We answer a listener who asked us whether a proposal she received for developing branding, logo and website was fairly priced. Plus we talk about prank videos, reaction videos and strange licensing schemes.
Small business owners make a lot of financial mistakes, from not recording expenses to not tracking time to under pricing and more. Today we talk to Numbers Whisperer Nicole Fende about how to approach finances differently and more effectively.
From planning to content, design, photography and more, here’s what’s involved in build a good business website so that you can be smarter about budgeting and understand why one guy wants to charge you $500 and the other is asking for $5,000.
Do you have to make decisions about budget for your business? If you’ve ever struggled to cut expenses when income is down, here is some advice for preparing ahead of time so you’re not making bad or reactionary decisions under the gun.
Ralph and I have a shared philosophy when it comes to things like home improvements, automobile repair and event planning. It’s the CTM philosophy and it involves one or the other of us picking up the phone to Call The Man.
It’s our generic way of saying, “Let someone else deal with it, preferably someone who knows what they’re doing.”
When it comes to marketing, there are some things you can DIY and others you definitely shouldn’t. Here’s what you can comfortably tackle (and when) and what you should think about hiring out (and why).
Guess what? Your marketing company can make things really simple for you.
They can pay for your hosting, your domain renewal, your email software, and your social scheduling software. They can itemize all of those expenses for you and then send you one bill.
Easy peasy. Lemon Squeezy.
But I want to share two stories with you that illustrate the downside of the easy-peasy-one-bill method so you’ll see why it’s so important to know who owns your accounts and services.
You’ve heard it before: don’t cut your marketing even when budgets are tight.
But there is a practical reality to how much any business can spend.
Part of being a good marketing consultant is knowing when to advise clients to spend money and when to advise them to hold onto it. And while it’s never a good idea to cut marketing entirely, there are certainly more cost-effective ways you can do it.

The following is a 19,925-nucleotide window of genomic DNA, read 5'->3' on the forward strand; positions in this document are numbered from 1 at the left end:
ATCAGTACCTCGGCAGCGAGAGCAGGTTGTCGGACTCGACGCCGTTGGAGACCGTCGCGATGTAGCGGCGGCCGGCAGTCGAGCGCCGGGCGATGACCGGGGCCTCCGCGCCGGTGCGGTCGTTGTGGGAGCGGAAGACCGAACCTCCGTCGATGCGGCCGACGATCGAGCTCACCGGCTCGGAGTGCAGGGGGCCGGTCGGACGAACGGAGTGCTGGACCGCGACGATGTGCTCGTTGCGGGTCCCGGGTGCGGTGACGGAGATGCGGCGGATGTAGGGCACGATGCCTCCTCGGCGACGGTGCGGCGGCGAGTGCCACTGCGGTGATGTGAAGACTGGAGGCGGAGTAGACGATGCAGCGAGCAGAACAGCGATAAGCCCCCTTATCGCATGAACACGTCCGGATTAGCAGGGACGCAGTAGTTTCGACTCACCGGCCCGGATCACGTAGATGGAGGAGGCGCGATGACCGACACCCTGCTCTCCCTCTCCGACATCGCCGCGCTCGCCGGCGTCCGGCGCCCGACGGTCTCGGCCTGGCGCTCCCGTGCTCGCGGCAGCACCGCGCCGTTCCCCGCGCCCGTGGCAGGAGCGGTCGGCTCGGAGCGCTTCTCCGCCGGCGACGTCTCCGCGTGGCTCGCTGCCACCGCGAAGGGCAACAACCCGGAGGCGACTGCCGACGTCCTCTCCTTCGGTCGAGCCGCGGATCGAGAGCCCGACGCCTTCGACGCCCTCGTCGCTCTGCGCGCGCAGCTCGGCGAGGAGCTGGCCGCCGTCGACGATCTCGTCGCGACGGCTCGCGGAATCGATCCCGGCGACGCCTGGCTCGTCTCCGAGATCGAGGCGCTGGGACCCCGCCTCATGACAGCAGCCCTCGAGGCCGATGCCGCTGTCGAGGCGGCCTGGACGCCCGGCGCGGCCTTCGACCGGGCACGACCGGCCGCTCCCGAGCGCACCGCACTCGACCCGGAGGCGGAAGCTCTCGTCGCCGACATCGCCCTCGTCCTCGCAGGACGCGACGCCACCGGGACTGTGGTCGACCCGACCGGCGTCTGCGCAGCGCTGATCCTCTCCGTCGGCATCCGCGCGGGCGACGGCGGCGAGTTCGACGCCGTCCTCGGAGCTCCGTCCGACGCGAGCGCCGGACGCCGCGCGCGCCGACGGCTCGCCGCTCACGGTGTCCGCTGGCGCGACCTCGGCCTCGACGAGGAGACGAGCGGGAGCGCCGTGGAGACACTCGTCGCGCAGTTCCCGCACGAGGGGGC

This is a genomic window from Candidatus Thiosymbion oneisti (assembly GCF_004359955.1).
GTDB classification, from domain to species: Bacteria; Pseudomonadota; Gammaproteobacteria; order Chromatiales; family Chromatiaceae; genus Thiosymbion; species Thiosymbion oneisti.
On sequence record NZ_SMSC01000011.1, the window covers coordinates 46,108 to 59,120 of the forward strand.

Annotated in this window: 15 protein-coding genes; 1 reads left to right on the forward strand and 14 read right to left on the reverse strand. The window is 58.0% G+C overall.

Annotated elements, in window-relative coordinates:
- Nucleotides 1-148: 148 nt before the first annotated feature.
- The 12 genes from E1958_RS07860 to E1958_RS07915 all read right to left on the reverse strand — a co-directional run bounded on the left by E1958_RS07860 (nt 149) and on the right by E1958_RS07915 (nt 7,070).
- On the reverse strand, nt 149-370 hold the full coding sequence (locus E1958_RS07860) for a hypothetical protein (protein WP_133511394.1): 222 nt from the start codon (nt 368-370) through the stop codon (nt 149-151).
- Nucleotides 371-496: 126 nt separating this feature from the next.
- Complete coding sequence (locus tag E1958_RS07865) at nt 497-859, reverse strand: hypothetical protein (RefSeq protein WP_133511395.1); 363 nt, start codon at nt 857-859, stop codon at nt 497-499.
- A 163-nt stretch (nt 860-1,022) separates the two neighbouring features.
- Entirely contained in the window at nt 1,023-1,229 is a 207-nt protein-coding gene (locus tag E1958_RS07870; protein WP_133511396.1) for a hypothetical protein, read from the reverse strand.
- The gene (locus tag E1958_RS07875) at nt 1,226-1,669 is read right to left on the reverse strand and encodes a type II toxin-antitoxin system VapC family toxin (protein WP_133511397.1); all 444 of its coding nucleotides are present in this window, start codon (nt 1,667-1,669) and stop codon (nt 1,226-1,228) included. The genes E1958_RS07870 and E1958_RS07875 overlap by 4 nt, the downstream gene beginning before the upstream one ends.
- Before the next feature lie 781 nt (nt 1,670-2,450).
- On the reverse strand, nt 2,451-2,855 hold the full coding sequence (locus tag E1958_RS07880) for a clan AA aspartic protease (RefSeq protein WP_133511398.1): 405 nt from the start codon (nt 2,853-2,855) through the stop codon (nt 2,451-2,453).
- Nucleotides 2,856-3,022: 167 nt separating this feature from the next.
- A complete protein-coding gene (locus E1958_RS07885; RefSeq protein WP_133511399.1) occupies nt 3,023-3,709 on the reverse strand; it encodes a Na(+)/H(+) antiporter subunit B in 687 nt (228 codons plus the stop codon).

Here are a couple of things you can cut and a few you shouldn’t if you want to get the most out of your marketing dollar.
It’s Word Carnival time, that once-a-month gathering of my colleagues and some pretty smart business folks when we all write on the same topic. This month’s topic is “selling based on VALUE and not based on PRICE”. But sometimes, dear customer, we have to sell on price.
So this post is for you – the person who may one day hire me or even hire a marketing company that isn’t me. It’s to help you think about your approach to budgeting, hiring, and ultimately working with someone. And it’s not about my value. It’s not even about my pricing. It’s about how those things work together – and sometimes don’t play nicely together – and what that means for your business.
Bloggers know WordPress as the premier blogging tool. All businesses, however, should know that WordPress has evolved beyond just blogging. It has become a feature rich, intuitive and easy to use tool that is both blogging platform and website content management system rolled up into one. The magic of WordPress is that all of that power can be utilized even by the Little Guy without a fleet of human resources or a multi million dollar budget. The natural question then is, “How much will a WordPress site cost me?” That’s what we are going to explore.
I’ve been there. I bet, if you’re a service provider, that you’ve been there, too. You meet a customer who simply wants it for less and thus begins a process of angst, dilemma and possibly even disaster as you cave in and give them what they want for the sake of the job or the relationship. The fact that people will try to cut you down on price isn’t your fault. Everyone wants “a deal” and services are somehow always perceived as negotiable. The fact that they try to cut you down… and win… well, that is your fault. But there’s a way to bring those cheap (or low-budget) customers over to your side of the fence and still keep everyone happy. Here are a few tips for dealing with the pricing conundrum – and for still getting paid what you’re worth.